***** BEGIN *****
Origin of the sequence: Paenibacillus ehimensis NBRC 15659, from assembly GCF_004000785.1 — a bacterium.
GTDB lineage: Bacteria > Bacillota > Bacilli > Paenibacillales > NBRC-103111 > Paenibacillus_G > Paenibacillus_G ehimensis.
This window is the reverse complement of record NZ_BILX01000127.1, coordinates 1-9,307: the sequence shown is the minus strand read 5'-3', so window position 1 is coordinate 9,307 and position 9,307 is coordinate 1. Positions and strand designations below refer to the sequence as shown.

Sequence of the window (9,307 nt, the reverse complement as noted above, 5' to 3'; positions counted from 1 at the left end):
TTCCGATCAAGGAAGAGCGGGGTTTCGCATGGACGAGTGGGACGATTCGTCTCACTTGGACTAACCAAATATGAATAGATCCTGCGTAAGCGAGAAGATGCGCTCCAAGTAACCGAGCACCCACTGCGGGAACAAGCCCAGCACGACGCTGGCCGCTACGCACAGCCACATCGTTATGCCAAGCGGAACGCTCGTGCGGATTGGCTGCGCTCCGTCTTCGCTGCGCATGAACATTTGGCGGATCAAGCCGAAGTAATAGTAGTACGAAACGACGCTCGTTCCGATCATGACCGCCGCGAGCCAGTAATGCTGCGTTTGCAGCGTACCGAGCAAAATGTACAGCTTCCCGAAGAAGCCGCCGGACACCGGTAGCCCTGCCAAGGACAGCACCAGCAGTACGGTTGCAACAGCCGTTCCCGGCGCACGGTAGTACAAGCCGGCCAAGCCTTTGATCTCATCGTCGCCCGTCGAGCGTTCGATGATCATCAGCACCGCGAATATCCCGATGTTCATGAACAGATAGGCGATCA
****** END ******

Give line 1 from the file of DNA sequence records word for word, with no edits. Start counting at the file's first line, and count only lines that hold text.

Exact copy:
Origin of the sequence: Paenibacillus ehimensis NBRC 15659, from assembly GCF_004000785.1 — a bacterium.